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Bears reign as 86% of September’s $284M CME Bitcoin options are worthless

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As of now, the $622 million total open interest for BTC futures expiry on Friday seems quite relevant. 

This Friday, a total of $100 million in CME Bitcoin (BTC) options are set to expire. 58% of these are call (buy) options, meaning buyers can acquire BTC futures at a fixed price.

As the expiry draws near, call options 10% or higher above the current BTC price are deemed worthless. Therefore, there’s not much to gain in rolling over this position for October. 

September CME call options open interest (contracts). Source: CME

Each CME contract represents 5 BTC, and the chart above shows which are the most significant levels for September call options. 

Note that a striking 86% of those are set at $11,300 and above. Hence those options are currently priced at $10 or less. 

This means there will be less pressure coming from the CME options expiry, with $8 million call options open interest ranging from $10K to $11K. 

On the other hand, put options between the same range amount to $12 million in open interest. As both call and put options are relatively balanced, the overall impact should be little to none. Therefore, one must check the remaining exchanges to analyze the options expiry impact.

As the options markets leader, Deribit, holds a 75% share, equating to $554 million worth of open interest in BTC options set to expire this Friday. This figure is evenly distributed between call (buy) and put (sell) options.

Deribit September BTC options open interest

Deribit September BTC options open interest. Source: Deribit

Unlike CME, Deribit traders have been more modest as only 70% of the call options open interest for September sits at $11,250 and above. As for the ones ranging from $10K to $11K, there’s $74 million in call options stacked against $110 million in put options.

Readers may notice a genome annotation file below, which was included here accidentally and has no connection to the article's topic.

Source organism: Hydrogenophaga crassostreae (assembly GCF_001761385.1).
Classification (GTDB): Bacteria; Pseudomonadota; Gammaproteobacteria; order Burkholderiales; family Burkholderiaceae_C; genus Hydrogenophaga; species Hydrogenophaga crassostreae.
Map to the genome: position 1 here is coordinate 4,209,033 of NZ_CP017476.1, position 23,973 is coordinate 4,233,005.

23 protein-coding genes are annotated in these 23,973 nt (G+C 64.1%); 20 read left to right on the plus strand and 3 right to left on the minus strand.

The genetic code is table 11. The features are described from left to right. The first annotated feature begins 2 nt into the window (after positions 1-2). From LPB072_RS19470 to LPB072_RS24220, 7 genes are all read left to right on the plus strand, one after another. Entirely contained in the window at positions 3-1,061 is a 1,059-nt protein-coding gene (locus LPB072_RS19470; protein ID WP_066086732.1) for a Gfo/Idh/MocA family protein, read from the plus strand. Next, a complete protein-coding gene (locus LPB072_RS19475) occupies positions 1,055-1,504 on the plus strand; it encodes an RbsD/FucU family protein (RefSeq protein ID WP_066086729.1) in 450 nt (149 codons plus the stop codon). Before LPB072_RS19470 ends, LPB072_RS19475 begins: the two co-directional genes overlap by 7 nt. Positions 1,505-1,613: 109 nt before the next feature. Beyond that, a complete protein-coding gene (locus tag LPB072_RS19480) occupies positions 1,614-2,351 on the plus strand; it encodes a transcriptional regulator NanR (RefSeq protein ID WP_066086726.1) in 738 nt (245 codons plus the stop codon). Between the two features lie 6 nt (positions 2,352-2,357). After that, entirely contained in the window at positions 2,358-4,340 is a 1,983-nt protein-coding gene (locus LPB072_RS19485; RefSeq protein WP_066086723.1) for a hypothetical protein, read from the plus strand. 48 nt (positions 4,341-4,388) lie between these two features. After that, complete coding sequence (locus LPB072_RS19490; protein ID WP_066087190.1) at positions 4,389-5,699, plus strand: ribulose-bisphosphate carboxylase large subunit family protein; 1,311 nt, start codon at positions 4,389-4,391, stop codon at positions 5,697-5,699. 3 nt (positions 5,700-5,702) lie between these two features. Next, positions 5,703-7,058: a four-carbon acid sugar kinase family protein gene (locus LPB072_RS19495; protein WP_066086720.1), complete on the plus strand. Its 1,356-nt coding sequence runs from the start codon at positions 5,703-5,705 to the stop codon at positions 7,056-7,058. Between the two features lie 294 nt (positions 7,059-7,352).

Although the Deribit number is far more significant than the CME’s, the $26 million imbalance does not seem relevant considering the underlying $2 billion in BTC daily volume.

Futures expire, but there can’t be an imbalance

Futures contracts are a completely different instrument from options, as buyers and sellers must be evenly matched at all times.

Although every contract is similar, perpetual futures (inverse swaps) do not expire. They are simply rebalanced every 8 hours, which means there is no impact on expiry dates.

On the other hand, some derivatives exchanges offer regular futures contracts with monthly expiry. Unlike options markets, these traders can keep their positions open by rolling over ahead of expiry.

CME has $284 million worth of BTC futures set to mature on Friday, although this figure should be reduced as traders move positions to October and November contracts. 

OKEx leads the remaining exchanges with $147 million, while Deribit has $73 million, Huobi $63 million, and BitMEX holds $46 million.

As of now, the $622 million total open interest for BTC futures expiry on Friday seems quite relevant, considering spot (regular) exchanges maintain $2 billion in daily volume. 

Friday’s CME expiry no longer poses a threat

During most of 2018 and 2019, there has been a pretty consistent Bitcoin price drop ahead of each monthly CME expiry. A more recent Cointelegraph study has shown that since October 2019, these such movements ceased to exist. 

To further disprove the CME negative price impact theory, let’s look at the last three expiries.

BTC price in USD

BTC price in USD. Source: TradingView

June was the only month where a 2% negative performance preceded the contract expiry.  Meanwhile, both July and August presented positive returns, therefore invalidating any negative expectations.

The above data shows traders should be less worried about CME expiry, as it does not seem to have produced a significant impact in the previous months. Most likely the high correlation with the S&P 500 has been the primary reason behind the CME’s decaying influence.

As for the 86% of worthless CME call options, those buyers will most likely have less appetite for the upcoming exposure. Therefore, overall sentiment from Friday is likely to have a negative impact going forward.

Both OKEx and Deribit weekly contracts mature September 25 at 8:00 AM (UTC). Later on that day, CME futures are set to expire at 3:00 PM (UTC).